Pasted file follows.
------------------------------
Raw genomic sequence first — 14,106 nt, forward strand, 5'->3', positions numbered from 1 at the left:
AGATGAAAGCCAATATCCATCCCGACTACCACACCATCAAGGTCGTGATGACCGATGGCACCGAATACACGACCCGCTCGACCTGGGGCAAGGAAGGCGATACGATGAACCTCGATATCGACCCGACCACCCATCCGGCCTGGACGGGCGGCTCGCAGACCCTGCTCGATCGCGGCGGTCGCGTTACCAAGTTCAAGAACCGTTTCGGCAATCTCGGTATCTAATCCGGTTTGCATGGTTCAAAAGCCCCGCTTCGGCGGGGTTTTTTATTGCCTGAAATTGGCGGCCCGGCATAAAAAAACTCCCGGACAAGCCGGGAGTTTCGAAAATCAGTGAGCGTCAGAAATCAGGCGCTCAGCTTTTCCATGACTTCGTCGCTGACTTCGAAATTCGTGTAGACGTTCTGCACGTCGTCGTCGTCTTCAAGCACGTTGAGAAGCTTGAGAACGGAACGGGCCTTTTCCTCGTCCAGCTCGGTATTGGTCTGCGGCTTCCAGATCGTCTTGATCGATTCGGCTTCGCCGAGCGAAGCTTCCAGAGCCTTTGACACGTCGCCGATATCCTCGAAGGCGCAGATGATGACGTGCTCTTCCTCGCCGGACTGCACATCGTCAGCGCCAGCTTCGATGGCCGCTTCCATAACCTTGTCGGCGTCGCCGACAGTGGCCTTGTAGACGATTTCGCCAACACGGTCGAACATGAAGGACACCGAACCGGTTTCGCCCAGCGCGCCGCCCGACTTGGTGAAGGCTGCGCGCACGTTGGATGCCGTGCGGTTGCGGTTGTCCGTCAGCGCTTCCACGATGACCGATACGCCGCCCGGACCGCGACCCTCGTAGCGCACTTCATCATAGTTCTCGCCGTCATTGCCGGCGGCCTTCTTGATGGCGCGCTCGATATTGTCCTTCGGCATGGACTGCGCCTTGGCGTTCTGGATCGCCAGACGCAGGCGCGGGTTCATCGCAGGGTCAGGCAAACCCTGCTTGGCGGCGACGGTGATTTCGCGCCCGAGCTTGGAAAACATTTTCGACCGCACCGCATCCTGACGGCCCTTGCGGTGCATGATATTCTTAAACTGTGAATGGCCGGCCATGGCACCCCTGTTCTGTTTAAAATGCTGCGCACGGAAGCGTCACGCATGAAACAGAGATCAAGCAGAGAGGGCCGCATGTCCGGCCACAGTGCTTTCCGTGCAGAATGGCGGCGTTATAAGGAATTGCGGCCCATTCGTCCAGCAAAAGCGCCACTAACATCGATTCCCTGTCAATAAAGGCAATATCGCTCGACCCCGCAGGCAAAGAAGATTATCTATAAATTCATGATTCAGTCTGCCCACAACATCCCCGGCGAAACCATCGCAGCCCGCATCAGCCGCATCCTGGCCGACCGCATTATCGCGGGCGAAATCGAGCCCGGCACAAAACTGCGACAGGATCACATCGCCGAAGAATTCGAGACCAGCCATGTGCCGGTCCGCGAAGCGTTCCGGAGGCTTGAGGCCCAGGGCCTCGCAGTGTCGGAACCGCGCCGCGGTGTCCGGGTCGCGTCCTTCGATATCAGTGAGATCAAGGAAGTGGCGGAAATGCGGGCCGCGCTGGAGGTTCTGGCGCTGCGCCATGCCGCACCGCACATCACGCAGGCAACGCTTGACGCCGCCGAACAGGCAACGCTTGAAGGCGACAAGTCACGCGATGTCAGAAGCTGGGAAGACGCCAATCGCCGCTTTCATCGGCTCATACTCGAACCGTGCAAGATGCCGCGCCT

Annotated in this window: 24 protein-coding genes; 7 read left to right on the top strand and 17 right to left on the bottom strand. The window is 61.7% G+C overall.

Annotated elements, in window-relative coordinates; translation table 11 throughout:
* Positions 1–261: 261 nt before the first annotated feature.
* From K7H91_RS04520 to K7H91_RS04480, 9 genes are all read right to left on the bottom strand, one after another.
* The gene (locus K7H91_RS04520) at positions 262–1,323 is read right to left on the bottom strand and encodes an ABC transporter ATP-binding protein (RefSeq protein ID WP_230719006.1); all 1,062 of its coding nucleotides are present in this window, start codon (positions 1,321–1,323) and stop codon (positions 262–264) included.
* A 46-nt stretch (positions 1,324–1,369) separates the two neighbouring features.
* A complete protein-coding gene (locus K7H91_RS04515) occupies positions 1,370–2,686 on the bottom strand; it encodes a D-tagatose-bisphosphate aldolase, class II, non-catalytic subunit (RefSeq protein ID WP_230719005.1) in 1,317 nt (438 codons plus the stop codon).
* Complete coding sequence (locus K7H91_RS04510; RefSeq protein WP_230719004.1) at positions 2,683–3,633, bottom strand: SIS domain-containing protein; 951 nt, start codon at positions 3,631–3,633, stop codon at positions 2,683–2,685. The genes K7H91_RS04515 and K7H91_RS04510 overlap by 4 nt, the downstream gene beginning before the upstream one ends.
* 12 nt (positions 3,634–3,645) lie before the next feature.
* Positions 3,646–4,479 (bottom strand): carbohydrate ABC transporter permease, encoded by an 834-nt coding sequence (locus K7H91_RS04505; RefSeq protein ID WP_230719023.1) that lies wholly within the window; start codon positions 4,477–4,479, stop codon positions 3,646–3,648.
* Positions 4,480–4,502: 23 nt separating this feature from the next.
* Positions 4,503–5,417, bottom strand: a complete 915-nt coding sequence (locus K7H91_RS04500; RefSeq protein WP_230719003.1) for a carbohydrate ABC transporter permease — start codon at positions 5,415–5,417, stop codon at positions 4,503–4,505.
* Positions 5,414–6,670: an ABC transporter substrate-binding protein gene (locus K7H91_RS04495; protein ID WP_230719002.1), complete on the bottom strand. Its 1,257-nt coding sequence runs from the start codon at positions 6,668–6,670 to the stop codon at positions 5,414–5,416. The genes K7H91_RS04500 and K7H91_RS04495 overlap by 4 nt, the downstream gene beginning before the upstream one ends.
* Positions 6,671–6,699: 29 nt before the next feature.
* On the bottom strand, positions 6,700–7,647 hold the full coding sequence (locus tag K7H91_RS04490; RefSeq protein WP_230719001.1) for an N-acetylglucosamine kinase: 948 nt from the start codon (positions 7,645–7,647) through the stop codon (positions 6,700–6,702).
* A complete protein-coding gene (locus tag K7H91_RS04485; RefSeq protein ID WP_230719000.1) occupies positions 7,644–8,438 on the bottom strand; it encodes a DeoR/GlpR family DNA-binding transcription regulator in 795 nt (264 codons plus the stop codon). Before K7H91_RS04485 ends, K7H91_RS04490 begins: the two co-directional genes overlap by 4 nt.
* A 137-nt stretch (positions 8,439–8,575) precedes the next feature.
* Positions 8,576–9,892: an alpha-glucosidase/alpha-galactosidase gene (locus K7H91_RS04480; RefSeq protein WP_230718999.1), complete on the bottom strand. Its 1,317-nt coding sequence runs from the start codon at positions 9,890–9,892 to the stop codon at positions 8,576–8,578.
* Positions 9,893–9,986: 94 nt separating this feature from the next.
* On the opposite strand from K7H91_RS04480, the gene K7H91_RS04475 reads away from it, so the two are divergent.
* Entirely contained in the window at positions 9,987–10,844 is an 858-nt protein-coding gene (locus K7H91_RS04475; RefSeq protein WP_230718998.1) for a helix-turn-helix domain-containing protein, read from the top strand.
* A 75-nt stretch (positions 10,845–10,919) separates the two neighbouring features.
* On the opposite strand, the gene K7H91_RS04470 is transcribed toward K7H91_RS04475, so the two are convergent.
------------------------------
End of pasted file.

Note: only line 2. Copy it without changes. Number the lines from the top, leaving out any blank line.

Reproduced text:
AGATGAAAGCCAATATCCATCCCGACTACCACACCATCAAGGTCGTGATGACCGATGGCACCGAATACACGACCCGCTCGACCTGGGGCAAGGAAGGCGATACGATGAACCTCGATATCGACCCGACCACCCATCCGGCCTGGACGGGCGGCTCGCAGACCCTGCTCGATCGCGGCGGTCGCGTTACCAAGTTCAAGAACCGTTTCGGCAATCTCGGTATCTAATCCGGTTTGCATGGTTCAAAAGCCCCGCTTCGGCGGGGTTTTTTATTGCCTGAAATTGGCGGCCCGGCATAAAAAAACTCCCGGACAAGCCGGGAGTTTCGAAAATCAGTGAGCGTCAGAAATCAGGCGCTCAGCTTTTCCATGACTTCGTCGCTGACTTCGAAATTCGTGTAGACGTTCTGCACGTCGTCGTCGTCTTCAAGCACGTTGAGAAGCTTGAGAACGGAACGGGCCTTTTCCTCGTCCAGCTCGGTATTGGTCTGCGGCTTCCAGATCGTCTTGATCGATTCGGCTTCGCCGAGCGAAGCTTCCAGAGCCTTTGACACGTCGCCGATATCCTCGAAGGCGCAGATGATGACGTGCTCTTCCTCGCCGGACTGCACATCGTCAGCGCCAGCTTCGATGGCCGCTTCCATAACCTTGTCGGCGTCGCCGACAGTGGCCTTGTAGACGATTTCGCCAACACGGTCGAACATGAAGGACACCGAACCGGTTTCGCCCAGCGCGCCGCCCGACTTGGTGAAGGCTGCGCGCACGTTGGATGCCGTGCGGTTGCGGTTGTCCGTCAGCGCTTCCACGATGACCGATACGCCGCCCGGACCGCGACCCTCGTAGCGCACTTCATCATAGTTCTCGCCGTCATTGCCGGCGGCCTTCTTGATGGCGCGCTCGATATTGTCCTTCGGCATGGACTGCGCCTTGGCGTTCTGGATCGCCAGACGCAGGCGCGGGTTCATCGCAGGGTCAGGCAAACCCTGCTTGGCGGCGACGGTGATTTCGCGCCCGAGCTTGGAAAACATTTTCGACCGCACCGCATCCTGACGGCCCTTGCGGTGCATGATATTCTTAAACTGTGAATGGCCGGCCATGGCACCCCTGTTCTGTTTAAAATGCTGCGCACGGAAGCGTCACGCATGAAACAGAGATCAAGCAGAGAGGGCCGCATGTCCGGCCACAGTGCTTTCCGTGCAGAATGGCGGCGTTATAAGGAATTGCGGCCCATTCGTCCAGCAAAAGCGCCACTAACATCGATTCCCTGTCAATAAAGGCAATATCGCTCGACCCCGCAGGCAAAGAAGATTATCTATAAATTCATGATTCAGTCTGCCCACAACATCCCCGGCGAAACCATCGCAGCCCGCATCAGCCGCATCCTGGCCGACCGCATTATCGCGGGCGAAATCGAGCCCGGCACAAAACTGCGACAGGATCACATCGCCGAAGAATTCGAGACCAGCCATGTGCCGGTCCGCGAAGCGTTCCGGAGGCTTGAGGCCCAGGGCCTCGCAGTGTCGGAACCGCGCCGCGGTGTCCGGGTCGCGTCCTTCGATATCAGTGAGATCAAGGAAGTGGCGGAAATGCGGGCCGCGCTGGAGGTTCTGGCGCTGCGCCATGCCGCACCGCACATCACGCAGGCAACGCTTGACGCCGCCGAACAGGCAACGCTTGAAGGCGACAAGTCACGCGATGTCAGAAGCTGGGAAGACGCCAATCGCCGCTTTCATCGGCTCATACTCGAACCGTGCAAGATGCCGCGCCT